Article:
Interview with Jonathan Marvel
The founder of Resilient Power Puerto Rico discusses the organization's goals.
Jonathan Marvel moved to New York some 30 years ago, but he was born and raised in Puerto Rico, where his late father had an architectural practice and where he still has deep roots, now running the office there as part of his New York–based Marvel Architects. After Hurricanes Irma and Maria pulverized the Caribbean in summer 2017, Marvel and several others with close ties to Puerto Rico quickly mobilized, forming a group called Resilient Power Puerto Rico (RPPR) in an effort to connect community centers around the island to solar power arrays.
RPPR initially aimed to bring solar power to 100 sites in 100 days, but limited resources—namely, a lack of access to the necessary equipment—has hindered their progress; Marvel anticipates having 25 sites up and running by the one-year anniversary of Hurricane Maria.
He spoke to RECORD about RPPR’s broader goals.
How has RPPR changed since you and Cristina Roig-Morris first founded it?
Initially we installed solar hubs as our one act of humanitarian lift. Now we’re realizing that it’s much more than just installing panels—it’s educating and training people, it’s creating the workforce, it’s reaching out to people who don’t know how valuable renewable energy is to their communities.
So, we have formalized ourselves as a 501(c)(3), and we’re renting a warehouse in the small inland city of Caguas that we’ll use as an office, workshop, and educational venue for people to come and learn about solar. We’re going to put 100 panels of our own on top of the warehouse so we can be off the grid, and we can offer that as a prototype. We want to hire three to five employees in our new office warehouse. This is a decades-long commitment to Puerto Rico, not just a one-off adventure.
And what prompted this shift in your mission?
We realized this wasn’t all going to happen as fast as we had hoped. The island doesn’t have enough of a retail solar infrastructure; it’s hard to buy batteries and panels, because there’s very limited availability, and you have to wait in long lines. Ideally, we’d work out a way to buy wholesale and bring in our own equipment. Also, the island doesn’t have a large workforce just ready to go. Stepping up the rollout the way we had planned was not going to happen; it’s more like 100 installations in 100 weeks, not 100 days. While we’re doing those installations, though, we’re not just sitting idle—we’re spreading our efforts around to different operations.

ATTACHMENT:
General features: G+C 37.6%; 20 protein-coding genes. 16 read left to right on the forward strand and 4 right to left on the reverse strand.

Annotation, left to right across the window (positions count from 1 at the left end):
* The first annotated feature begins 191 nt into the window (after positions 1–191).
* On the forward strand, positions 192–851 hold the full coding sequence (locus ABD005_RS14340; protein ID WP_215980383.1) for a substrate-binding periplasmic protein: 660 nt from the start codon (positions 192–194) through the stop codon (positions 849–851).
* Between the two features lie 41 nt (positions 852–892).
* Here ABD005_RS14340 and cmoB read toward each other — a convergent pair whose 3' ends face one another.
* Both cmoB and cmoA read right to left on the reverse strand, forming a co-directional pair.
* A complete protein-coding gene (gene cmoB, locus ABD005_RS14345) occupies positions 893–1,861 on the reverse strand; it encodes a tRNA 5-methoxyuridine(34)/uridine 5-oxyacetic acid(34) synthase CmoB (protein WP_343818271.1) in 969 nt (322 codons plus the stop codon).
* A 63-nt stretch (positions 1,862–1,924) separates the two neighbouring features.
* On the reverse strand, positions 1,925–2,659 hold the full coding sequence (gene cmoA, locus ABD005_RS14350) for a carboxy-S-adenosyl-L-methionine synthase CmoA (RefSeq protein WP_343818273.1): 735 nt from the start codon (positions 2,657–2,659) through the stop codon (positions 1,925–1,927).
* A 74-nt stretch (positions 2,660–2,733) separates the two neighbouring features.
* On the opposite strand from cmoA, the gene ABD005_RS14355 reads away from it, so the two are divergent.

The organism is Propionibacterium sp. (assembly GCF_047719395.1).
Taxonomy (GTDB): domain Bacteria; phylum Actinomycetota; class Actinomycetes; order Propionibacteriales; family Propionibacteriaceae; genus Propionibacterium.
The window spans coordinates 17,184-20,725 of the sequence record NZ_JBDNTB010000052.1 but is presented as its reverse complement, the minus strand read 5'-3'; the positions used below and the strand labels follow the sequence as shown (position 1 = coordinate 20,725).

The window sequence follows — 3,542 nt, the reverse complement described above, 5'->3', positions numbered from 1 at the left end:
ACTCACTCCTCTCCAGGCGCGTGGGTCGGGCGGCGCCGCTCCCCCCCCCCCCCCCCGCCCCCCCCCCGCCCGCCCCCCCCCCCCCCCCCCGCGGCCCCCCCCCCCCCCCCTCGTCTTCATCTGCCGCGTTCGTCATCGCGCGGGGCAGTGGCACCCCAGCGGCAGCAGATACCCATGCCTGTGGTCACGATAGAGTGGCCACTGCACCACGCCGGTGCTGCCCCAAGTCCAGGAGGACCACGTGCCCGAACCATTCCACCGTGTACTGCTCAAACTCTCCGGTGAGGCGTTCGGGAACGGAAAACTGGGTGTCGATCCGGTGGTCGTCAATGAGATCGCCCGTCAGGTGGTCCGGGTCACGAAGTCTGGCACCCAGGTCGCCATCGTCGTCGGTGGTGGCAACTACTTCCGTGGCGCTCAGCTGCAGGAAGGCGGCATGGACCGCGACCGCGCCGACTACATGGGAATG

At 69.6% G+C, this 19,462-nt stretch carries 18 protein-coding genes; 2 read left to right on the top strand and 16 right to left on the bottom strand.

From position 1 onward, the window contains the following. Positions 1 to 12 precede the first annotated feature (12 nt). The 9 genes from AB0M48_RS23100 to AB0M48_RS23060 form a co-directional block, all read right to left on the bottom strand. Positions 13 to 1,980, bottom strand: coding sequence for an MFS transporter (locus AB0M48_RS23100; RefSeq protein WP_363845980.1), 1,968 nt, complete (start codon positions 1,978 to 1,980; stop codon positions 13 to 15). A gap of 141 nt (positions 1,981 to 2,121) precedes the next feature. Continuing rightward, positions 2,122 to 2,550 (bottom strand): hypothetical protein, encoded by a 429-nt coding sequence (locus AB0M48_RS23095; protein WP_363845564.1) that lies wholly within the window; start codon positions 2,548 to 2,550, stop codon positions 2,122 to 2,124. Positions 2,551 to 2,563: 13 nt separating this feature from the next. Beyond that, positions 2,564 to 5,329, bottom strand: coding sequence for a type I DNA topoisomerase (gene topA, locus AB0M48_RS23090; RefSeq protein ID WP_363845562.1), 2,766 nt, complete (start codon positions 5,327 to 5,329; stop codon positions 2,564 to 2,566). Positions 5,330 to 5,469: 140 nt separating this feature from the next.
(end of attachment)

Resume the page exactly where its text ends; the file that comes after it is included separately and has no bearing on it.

How do you expect the arrays you’ve installed to fare during this next hurricane season?
That’s the big question—they are exposed on rooftops and very vulnerable during a storm. We took a look at the systems that survived last year and determined the best ways to build them. For instance, you upgrade the diameter of bolts from ¼ inch to ⅜ inch, you use a certain kind of racking system, you build a small parapet or knee wall around the panels: those are the primary lessons we learned.
Does your work in Puerto Rico speak to a larger issue?
The larger issue for us is that so-called natural disasters due to global-warming trends and rising sea levels are really man-made— they’re something we’re aiding and abetting as a species, and underserved communities are the most vulnerable. So translating what we’re doing from solar-energy hubs to a larger message, we want people to shelter in place. The human species is community-driven, and sheltering in place within the community where you live is a human right.